Hope for white-nose syndrome? Senator Lautenberg introduces wildlife disease bill

February is a terrible month to care about bats. It’s when the peaceful silence of winter hibernation is broken by emerging reports of white-nose syndrome being found in new locations.  So far this month white-nose syndrome – the disease caused by a deadly fungus that has led to widespread bat die-offs – has been reported in both Indiana and North Carolina expanding the number of states reporting the disease from 14 to 16 – continuing its steady path across the country.  

The challenges that make white-nose syndrome so difficult to address are the same as those that affect many emergent wildlife diseases:  lack of rapid response, lack of funding for research and management, and a lack of coordination within and among agencies and other interested parties.  In the five years since white-nose syndrome was first detected, for example, little money has been available for its research, and federal and state agencies have struggled to develop even draft outlines of management plans for the disease.  Today, Senator Lautenberg – one of only a few congressional champions for white-nose syndrome – is introducing legislation that could help remedy these issues not only for white-nose syndrome, but for any disease that poses this extreme of a threat to wildlife. 

The Wildlife Disease Emergency Act of 2011 is designed to create the framework and resources necessary to respond rapidly and effectively to wildlife disease outbreaks.  It would establish a fund so that resources would immediately be available for research, monitoring, management, etc.  It would also allow for the Secretary of the Interior to establish a wildlife disease committee comprised of experts from federal and state agencies as well as public and private organizations. The committee would advise the Secretary on the best response to the disease outbreak and would help facilitate coordination among the various agencies and institutions involved in both the research and management of the disease.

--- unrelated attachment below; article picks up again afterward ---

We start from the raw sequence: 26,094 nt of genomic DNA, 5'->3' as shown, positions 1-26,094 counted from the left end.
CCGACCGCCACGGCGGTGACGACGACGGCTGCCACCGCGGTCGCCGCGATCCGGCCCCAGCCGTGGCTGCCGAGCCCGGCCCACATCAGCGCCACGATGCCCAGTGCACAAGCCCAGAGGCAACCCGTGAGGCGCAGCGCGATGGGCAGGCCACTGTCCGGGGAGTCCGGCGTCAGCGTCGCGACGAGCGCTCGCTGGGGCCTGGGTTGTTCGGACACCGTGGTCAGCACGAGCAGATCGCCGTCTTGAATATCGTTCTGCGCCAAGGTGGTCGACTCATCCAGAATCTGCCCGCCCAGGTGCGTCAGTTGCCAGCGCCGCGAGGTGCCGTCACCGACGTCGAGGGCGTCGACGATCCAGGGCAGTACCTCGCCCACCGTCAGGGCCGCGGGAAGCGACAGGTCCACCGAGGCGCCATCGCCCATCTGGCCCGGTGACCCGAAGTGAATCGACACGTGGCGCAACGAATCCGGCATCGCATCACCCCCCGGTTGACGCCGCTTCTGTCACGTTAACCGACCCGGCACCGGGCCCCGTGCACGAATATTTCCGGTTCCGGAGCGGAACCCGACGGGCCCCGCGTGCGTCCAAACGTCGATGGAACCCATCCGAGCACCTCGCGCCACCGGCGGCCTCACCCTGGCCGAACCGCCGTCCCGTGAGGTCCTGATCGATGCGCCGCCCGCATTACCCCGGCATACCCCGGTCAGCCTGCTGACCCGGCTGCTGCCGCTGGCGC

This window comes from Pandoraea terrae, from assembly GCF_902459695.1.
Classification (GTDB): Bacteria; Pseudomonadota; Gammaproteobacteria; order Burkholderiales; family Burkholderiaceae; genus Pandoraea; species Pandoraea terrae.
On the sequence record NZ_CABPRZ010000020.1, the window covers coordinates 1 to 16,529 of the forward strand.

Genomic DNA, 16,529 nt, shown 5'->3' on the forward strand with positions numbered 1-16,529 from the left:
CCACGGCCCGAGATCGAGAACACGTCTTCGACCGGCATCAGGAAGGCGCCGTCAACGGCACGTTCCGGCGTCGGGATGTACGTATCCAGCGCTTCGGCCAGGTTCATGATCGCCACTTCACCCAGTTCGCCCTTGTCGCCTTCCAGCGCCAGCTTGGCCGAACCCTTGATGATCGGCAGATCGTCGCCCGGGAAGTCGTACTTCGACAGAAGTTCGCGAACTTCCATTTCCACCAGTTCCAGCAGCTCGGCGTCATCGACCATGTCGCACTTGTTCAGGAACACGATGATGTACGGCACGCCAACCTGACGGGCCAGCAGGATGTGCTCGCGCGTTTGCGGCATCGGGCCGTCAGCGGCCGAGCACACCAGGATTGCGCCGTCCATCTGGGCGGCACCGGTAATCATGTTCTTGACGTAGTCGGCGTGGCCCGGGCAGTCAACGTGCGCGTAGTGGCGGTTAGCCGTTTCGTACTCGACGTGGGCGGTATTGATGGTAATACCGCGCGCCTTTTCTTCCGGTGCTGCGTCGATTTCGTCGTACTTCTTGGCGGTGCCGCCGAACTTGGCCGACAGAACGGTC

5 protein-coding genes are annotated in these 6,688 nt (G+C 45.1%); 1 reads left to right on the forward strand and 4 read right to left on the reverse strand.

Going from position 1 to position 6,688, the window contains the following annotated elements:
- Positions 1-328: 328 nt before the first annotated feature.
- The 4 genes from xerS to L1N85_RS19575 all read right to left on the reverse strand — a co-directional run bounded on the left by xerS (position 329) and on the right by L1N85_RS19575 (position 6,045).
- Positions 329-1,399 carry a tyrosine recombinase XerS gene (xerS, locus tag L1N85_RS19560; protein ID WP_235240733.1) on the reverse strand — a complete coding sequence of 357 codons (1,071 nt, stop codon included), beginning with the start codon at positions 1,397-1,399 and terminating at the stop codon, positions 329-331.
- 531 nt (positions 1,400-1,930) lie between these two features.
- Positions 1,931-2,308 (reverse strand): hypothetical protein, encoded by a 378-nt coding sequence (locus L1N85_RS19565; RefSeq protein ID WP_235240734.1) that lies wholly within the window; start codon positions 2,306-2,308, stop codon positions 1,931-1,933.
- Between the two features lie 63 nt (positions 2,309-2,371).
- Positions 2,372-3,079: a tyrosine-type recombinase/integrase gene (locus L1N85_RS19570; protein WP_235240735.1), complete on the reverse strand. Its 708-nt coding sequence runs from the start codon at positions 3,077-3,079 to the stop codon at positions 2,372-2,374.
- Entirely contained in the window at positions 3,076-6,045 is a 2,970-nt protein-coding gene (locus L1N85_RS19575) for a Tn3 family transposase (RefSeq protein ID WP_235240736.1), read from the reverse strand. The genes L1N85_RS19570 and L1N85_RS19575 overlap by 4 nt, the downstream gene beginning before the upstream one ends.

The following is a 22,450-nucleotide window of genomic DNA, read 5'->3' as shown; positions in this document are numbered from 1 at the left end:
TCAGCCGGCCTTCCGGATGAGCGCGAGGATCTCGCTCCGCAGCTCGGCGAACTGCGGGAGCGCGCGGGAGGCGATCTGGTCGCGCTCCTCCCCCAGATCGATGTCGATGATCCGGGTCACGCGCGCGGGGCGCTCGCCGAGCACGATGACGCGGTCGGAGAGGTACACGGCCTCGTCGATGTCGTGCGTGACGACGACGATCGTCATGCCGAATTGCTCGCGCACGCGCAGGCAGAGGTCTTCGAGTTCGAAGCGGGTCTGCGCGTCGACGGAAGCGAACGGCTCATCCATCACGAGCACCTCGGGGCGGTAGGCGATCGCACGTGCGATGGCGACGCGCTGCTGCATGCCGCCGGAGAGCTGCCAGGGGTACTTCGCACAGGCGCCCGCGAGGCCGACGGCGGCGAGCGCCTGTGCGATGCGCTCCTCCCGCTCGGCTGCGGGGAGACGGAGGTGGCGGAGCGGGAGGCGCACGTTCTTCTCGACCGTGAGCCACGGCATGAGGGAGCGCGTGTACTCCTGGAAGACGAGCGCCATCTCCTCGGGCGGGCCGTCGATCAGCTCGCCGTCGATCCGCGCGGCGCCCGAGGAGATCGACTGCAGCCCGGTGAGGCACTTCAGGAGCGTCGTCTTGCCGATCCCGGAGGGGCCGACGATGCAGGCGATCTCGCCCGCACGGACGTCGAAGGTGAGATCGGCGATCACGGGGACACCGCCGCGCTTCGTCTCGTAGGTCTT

Getting money for white-nose syndrome continues to be a challenge and if this legislation were to pass, funding the Wildlife Disease Emergency fund could be similarly challenging.  The incentive though is higher for any state that has ever experienced a wildlife disease emergency or would like to be able to efficiently address one in the future.  In short, this legislation would be beneficial not just for the 16 states currently affected by white-nose syndrome, but for every state in the country.  As spring unfolds bringing numerous more accounts of white-nose syndrome in new locations, we hope that more representatives will see the wisdom in not only passing this kind of legislation, but in funding it.

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Photo credit:  Nancy Heaslip, New York Department of Environmental Conservation courtesy of US Fish and Wildlife Service